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Oil production may drop over pipeline explosions

According to our correspondent’s observations, Nigeria’s oil production output may dip this month due to a new pipeline explosion.

A new explosion was reported on Thursday at Rumuekpe town in Rivers State’s Emuoha Local Government Area, rocking a major export pipeline in the Niger Delta, killing roughly 12 people.

The explosion happened at a major export pipeline, the 180,000 barrels per day Trans Niger Pipeline, which runs through Rumuekpe.

The TNP pipeline, Nigeria’s main liquid hydrocarbon supply channel, was closed for the most of last year due to force majeure. The TNP, in addition to carrying crude to the Bonny Export Terminal, is part of the gas liquids evacuation infrastructure, which is vital for sustained domestic power generation and liquefied gas exports.

According to statistics gathered from Reuters’ secondary sources survey, Nigeria’s crude oil production has begun to revive, increasing by 100,000 barrels per day last month.

A daily increase of 100,000 barrels resulted in a monthly increase of 2.8 million barrels. According to the study, Nigeria’s oil output for last month was 1.3 million barrels per day, for a total output of around 36,400 million for the month.

In February, Nigeria’s crude grade, Bonny Light, sold for $84 a barrel, resulting in total earnings of about N1.408 trillion.

But, with the new development, Nigeria fears losing 180,000 barrels per day of export this month, which may amount to more than four million barrels of export if the pipeline is not repaired fast.

On Friday, Brent International finished around $86 per barrel, and Nigeria’s oil grade, Bonny Light, is typically sold at a premium of $1 per barrel over Brent. Oil prices are expected to rise in 2023, according to experts and researchers.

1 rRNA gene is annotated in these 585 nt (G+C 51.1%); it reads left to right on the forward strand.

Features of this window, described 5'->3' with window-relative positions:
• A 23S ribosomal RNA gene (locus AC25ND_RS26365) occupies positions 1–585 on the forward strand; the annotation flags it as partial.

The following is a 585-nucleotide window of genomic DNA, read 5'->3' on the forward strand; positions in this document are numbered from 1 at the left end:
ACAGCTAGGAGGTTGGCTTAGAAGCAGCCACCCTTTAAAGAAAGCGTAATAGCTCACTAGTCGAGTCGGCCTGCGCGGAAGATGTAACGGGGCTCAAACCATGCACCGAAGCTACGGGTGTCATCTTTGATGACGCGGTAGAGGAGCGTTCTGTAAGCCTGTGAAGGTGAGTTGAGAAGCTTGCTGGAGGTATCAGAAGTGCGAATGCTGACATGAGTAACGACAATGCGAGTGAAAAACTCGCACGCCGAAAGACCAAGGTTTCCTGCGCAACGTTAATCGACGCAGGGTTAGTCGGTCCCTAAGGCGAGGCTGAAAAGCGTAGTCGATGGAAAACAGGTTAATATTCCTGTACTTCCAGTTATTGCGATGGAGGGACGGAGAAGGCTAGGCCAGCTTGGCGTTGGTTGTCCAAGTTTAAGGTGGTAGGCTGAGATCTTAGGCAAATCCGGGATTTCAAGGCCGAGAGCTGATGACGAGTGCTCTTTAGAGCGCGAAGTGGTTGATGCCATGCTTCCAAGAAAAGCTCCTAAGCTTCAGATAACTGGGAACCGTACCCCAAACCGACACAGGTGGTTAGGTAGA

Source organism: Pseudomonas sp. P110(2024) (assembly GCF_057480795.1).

The Rivers State Police Command’s Public Relations Officer, Grace Iringe-Koko confirmed the explosion occurred at about 2a.m. when a bus loaded with illegal crude oil exploded just on its way from the site.

“Preliminary investigation by the police command indicates that the victims were scooping crude oil when the site caught fire. So far, about 12 persons are believed to have been burnt to death. The identities of the victims are still unknown.

“Five vehicles, four Keke NAPEP (commercial tricycles), and one motorcycle were all burned to ashes,” Iringe-Koko disclosed.

Also speaking, the Executive Director of Youth and Environment Advocacy Centre, Fyneface Dumnamene, said the investigation by the organisation revealed that all those who were at the exact tapping point in the “pit” got killed.

He added that some of those who had loaded the crude or were waiting to load, including women, were also killed by the explosion.

A statement signed by Chief Executive, Nigerian Upstream Petroleum Regulatory Commission, Gbenga Komolafe, also confirmed the incident on the shell-operated line, noting that the matter had been reported to the regulatory agency.

“The NUPRC wishes to announce that an explosion leading to a major fire incident near a pipeline in Rumuekpe Community in Emohua Local Government Area of Rivers State on Thursday night has been reported.

“The commission in line with its statutory regulatory oversight of upstream petroleum operations in the Nigerian oil and gas industry has commenced investigations into the incident in conjunction with relevant stakeholders and will provide updates appropriately,” he said.

Crude oil theft and explosion resulting from pipeline vandalism have continued to deny the Federal Government huge sums of revenue.

The Group Chief Executive Officer, Nigeria National Petroleum Company Limited, Mele Kyari had recently said the country could be losing as much as 900, 000 barrels per day to the menace.

The country has also not been able to meet its Organization of Petroleum Exporting Countries quota for over a year due to crude oil theft.

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